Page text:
The Mission of the Holy Cross

We’ve left Honduras now, but I am still thinking about something we did at the end of the working day yesterday. Lee and I, along with Pete and Brendan, hired a moto-taxi to take us out to the community of Nueva Esperanza (New Hope), where we were going to meet Cruz and his family, leaders in the Episcopal church there. They named their church Mision Santa Cruz – the Mission of the Holy Cross – and it was the church we were working on when I first started going on Trinity’s mission trips.

I wrote the other day about going up to Santa Maria Virgen, remembering how we started with just a bare leveled space, and marveling at how much building is there now, even though it’s not complete. We started Santa Cruz in much the same way: there was a hillside, partly leveled, staked out with the area the churchyard was to enclose – and not much else. At first we cleared part of the area of stones, dug trenches for the foundations, laid the foundations, and carved the corner of the lot out of solid rock. I had a lot to do with that last bit. I remember very clearly hours spent with a digging bar, slamming it down and lifting it up, chipping away at the rock as a corner slowly emerged out of the slope. More skilled hands than mine finished it off to a nice right angle later on. But Ever, Cruz’s son, who was our interpreter for much of the work on Santa Cruz, still calls it “my corner.” It’s an interesting way to be remembered.

I remember on the next trip, coming back to find walls on the foundations, and a nice retaining wall holding back the corner, and even a raised platform where the altar would one day be. I remember feeling amazed and gratified that there was so much more church there on that trip – again, not unlike the experience of Santa Maria Virgen on this trip. There is something wonderful about seeing work you’ve participated in having born fruit and grown quite apart from yourself, then having the chance to contribute your work on it again and in a new way.

And all that memory welled up on our visit to Santa Cruz last evening. The church has been finished for years now, and it is a little gem of a building. The walls are painted in a soft yellow, there are lights in the ceiling and even ceiling fans, the floor is beautifully tiled in white with a dark green aisle going up the center. The altar platform is finished off with more tile, and in the middle of that elegant space stands a spare wooden table as an altar, a wonderful simplicity surrounded by caring beauty. I was enchanted the moment I saw it.

At one point I even slipped away from the group conversation and went up to the paltform, to stand behind the altar and look out at the church and get a feel for what it would be like to celebrate Holy Eucharist in that space. Sometimes spaces have a kind of resonance, a felt geometry that simultaneously opens up and yet draws in, a sense of serving as a place of Spirit and a house for prayer. I felt that resonance the first time I stood in Trinity. And I felt that resonance in Santa Cruz as well. It felt kind of amazing to think of how hours and hours of manual labor had been taken up by God and transformed into that resonant place for prayer.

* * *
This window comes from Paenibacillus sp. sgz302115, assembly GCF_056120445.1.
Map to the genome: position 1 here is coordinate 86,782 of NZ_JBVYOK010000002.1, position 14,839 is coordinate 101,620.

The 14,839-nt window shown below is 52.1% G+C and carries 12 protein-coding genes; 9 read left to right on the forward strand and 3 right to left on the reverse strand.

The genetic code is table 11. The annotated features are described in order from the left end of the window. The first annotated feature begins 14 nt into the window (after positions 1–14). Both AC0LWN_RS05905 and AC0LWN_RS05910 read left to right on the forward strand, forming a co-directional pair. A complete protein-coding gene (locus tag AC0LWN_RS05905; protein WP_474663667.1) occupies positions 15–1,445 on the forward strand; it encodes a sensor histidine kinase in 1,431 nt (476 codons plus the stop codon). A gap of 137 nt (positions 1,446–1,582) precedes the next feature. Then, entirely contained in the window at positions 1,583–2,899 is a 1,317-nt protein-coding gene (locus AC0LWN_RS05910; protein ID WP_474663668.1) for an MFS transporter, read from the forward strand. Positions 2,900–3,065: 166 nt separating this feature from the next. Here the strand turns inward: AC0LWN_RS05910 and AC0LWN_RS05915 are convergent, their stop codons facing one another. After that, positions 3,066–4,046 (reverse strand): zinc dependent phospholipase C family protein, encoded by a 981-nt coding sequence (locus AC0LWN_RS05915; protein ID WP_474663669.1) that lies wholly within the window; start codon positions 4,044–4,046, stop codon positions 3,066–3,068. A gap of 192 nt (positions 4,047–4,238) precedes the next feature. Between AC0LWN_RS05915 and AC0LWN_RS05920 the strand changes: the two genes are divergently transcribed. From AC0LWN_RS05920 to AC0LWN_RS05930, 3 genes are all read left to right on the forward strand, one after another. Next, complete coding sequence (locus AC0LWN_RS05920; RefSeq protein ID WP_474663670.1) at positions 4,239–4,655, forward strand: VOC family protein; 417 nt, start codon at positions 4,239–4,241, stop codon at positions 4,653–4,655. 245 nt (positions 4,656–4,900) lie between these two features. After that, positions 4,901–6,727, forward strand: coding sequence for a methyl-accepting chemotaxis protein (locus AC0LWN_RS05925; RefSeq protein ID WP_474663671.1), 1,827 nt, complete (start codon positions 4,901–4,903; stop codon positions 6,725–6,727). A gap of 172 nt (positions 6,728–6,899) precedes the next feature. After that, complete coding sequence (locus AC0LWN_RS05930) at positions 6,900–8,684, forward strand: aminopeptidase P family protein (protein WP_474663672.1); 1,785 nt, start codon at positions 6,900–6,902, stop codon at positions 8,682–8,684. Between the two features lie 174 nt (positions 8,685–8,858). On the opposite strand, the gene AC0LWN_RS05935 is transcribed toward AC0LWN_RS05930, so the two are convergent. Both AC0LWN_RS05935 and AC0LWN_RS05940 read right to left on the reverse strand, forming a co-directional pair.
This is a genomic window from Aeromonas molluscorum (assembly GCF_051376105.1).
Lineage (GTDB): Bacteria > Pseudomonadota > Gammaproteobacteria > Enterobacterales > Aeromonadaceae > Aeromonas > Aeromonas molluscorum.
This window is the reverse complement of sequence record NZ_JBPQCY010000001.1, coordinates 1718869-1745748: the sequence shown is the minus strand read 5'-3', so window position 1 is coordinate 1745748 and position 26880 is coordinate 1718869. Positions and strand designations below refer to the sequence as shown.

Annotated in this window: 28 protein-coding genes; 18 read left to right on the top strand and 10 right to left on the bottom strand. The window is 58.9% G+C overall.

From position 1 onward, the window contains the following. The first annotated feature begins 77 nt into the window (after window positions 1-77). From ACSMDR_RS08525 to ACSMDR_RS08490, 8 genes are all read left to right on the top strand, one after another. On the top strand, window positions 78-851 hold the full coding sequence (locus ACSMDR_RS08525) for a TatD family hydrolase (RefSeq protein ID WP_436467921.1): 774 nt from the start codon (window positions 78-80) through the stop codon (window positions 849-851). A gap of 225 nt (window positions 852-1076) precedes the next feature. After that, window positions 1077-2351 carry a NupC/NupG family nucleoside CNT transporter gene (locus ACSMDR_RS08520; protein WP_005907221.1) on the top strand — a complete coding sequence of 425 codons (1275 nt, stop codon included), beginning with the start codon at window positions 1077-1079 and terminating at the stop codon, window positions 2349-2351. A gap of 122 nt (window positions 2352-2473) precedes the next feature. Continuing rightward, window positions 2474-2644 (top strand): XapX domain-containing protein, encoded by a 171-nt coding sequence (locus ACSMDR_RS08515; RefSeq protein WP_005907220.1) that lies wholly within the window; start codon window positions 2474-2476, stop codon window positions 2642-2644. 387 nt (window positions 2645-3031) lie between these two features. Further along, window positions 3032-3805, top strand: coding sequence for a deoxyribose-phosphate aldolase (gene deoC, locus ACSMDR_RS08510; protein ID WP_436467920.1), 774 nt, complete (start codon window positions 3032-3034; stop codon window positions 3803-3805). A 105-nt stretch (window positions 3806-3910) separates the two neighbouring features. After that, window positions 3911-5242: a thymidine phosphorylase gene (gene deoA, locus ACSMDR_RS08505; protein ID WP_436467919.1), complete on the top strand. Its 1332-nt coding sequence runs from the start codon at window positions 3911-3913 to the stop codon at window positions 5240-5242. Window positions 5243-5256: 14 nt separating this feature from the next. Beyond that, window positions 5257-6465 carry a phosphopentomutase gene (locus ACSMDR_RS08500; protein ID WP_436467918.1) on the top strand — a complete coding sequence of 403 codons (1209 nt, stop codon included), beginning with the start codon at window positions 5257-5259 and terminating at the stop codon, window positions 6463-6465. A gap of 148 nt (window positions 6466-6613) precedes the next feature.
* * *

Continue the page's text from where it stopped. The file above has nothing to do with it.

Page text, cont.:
In many ways I think that was a fitting conclusion for this mission trip. We come here on an adventure; we do the work that is there for us to do; we walk the fine line between mission and voluntourism; we see incremental growth in the projects we’re given, daily accomplishments like finishing a foundation, and longer-term accomplishments like seeing a roof on top of walls we helped to build. We pray in spaces-in-progress and make another kind of progress in building relationships of giving and receiving in love. But we often don’t know the full effect of the work we participate in. We only rarely see the churches we help build when they’re complete – once they’re complete, there’s work to be done elsewhere, and we’re sent on to a different site. And that’s as it should be. But that makes it an even greater gift to have the chance to stand in a finished gem of a church and see how trenches dug and rock chipped and blocks hauled have come together with so much other work from so many other people to grow into something so much more than we’d imagined when we began. It’s an object lesson that we never fully know what we’ve started in this work, and by the grace of God and with the love of many the work we contribute goes far beyond us in realized goods we only seldom see.

And of course that is true of more than just mission trips. The good that goes beyond us to do more than we know is a fact of the spiritual life, a regular occurrence in the mission of God to make communion in the world, the mission in which God invites us to share. When we act in prayer, when we offer our labors to be taken up and transformed by God, then we become part of God’s own work to heal the world. Sometimes we may catch a glimpse of that greater work of God; sometimes not; sometimes we may even be privileged to see how our own labor still remains as part of something others have brought to fulfilment. But whether we see it or not, we can believe that God is always and everywhere at work, and when we join that work a beautiful thing is made.

I saw that in Nueva Esperanza, and that is a hope I will bring home.